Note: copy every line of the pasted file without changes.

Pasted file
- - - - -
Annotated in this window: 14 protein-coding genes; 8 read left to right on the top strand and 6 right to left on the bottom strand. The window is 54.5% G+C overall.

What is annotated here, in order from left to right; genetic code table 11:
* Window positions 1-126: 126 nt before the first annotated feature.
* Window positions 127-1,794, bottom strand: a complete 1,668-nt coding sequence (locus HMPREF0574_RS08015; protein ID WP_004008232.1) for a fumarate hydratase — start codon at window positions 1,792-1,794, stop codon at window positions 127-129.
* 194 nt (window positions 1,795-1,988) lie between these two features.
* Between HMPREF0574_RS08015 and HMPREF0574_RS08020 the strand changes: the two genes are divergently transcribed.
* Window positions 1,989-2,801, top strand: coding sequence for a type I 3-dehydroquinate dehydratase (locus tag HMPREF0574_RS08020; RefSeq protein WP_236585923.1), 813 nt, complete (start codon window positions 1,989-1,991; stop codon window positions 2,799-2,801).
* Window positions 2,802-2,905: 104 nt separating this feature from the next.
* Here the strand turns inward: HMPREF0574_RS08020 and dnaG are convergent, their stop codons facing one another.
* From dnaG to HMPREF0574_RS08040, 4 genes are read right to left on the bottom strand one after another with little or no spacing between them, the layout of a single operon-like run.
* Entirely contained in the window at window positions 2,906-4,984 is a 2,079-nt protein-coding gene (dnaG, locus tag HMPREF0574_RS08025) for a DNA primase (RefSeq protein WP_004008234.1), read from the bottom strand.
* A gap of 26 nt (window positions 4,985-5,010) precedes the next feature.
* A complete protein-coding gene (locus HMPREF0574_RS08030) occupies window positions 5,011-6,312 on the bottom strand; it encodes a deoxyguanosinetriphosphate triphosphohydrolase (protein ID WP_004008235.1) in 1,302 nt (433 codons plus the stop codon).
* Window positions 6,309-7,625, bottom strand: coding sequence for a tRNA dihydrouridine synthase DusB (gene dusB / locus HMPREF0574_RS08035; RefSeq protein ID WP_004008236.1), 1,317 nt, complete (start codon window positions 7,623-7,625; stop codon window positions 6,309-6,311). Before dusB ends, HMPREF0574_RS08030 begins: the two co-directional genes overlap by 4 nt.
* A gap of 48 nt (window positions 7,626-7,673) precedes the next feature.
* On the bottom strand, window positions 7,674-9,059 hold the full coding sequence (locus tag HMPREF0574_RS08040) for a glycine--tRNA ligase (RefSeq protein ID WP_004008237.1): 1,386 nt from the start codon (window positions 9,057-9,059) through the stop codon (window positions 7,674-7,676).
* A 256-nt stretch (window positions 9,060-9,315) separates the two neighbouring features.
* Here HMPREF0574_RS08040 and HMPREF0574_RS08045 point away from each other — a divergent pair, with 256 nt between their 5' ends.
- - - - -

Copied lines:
Annotated in this window: 14 protein-coding genes; 8 read left to right on the top strand and 6 right to left on the bottom strand. The window is 54.5% G+C overall.

What is annotated here, in order from left to right; genetic code table 11:
* Window positions 1-126: 126 nt before the first annotated feature.
* Window positions 127-1,794, bottom strand: a complete 1,668-nt coding sequence (locus HMPREF0574_RS08015; protein ID WP_004008232.1) for a fumarate hydratase — start codon at window positions 1,792-1,794, stop codon at window positions 127-129.
* 194 nt (window positions 1,795-1,988) lie between these two features.
* Between HMPREF0574_RS08015 and HMPREF0574_RS08020 the strand changes: the two genes are divergently transcribed.
* Window positions 1,989-2,801, top strand: coding sequence for a type I 3-dehydroquinate dehydratase (locus tag HMPREF0574_RS08020; RefSeq protein WP_236585923.1), 813 nt, complete (start codon window positions 1,989-1,991; stop codon window positions 2,799-2,801).
* Window positions 2,802-2,905: 104 nt separating this feature from the next.
* Here the strand turns inward: HMPREF0574_RS08020 and dnaG are convergent, their stop codons facing one another.
* From dnaG to HMPREF0574_RS08040, 4 genes are read right to left on the bottom strand one after another with little or no spacing between them, the layout of a single operon-like run.
* Entirely contained in the window at window positions 2,906-4,984 is a 2,079-nt protein-coding gene (dnaG, locus tag HMPREF0574_RS08025) for a DNA primase (RefSeq protein WP_004008234.1), read from the bottom strand.
* A gap of 26 nt (window positions 4,985-5,010) precedes the next feature.
* A complete protein-coding gene (locus HMPREF0574_RS08030) occupies window positions 5,011-6,312 on the bottom strand; it encodes a deoxyguanosinetriphosphate triphosphohydrolase (protein ID WP_004008235.1) in 1,302 nt (433 codons plus the stop codon).
* Window positions 6,309-7,625, bottom strand: coding sequence for a tRNA dihydrouridine synthase DusB (gene dusB / locus HMPREF0574_RS08035; RefSeq protein ID WP_004008236.1), 1,317 nt, complete (start codon window positions 7,623-7,625; stop codon window positions 6,309-6,311). Before dusB ends, HMPREF0574_RS08030 begins: the two co-directional genes overlap by 4 nt.
* A gap of 48 nt (window positions 7,626-7,673) precedes the next feature.
* On the bottom strand, window positions 7,674-9,059 hold the full coding sequence (locus tag HMPREF0574_RS08040) for a glycine--tRNA ligase (RefSeq protein ID WP_004008237.1): 1,386 nt from the start codon (window positions 9,057-9,059) through the stop codon (window positions 7,674-7,676).
* A 256-nt stretch (window positions 9,060-9,315) separates the two neighbouring features.
* Here HMPREF0574_RS08040 and HMPREF0574_RS08045 point away from each other — a divergent pair, with 256 nt between their 5' ends.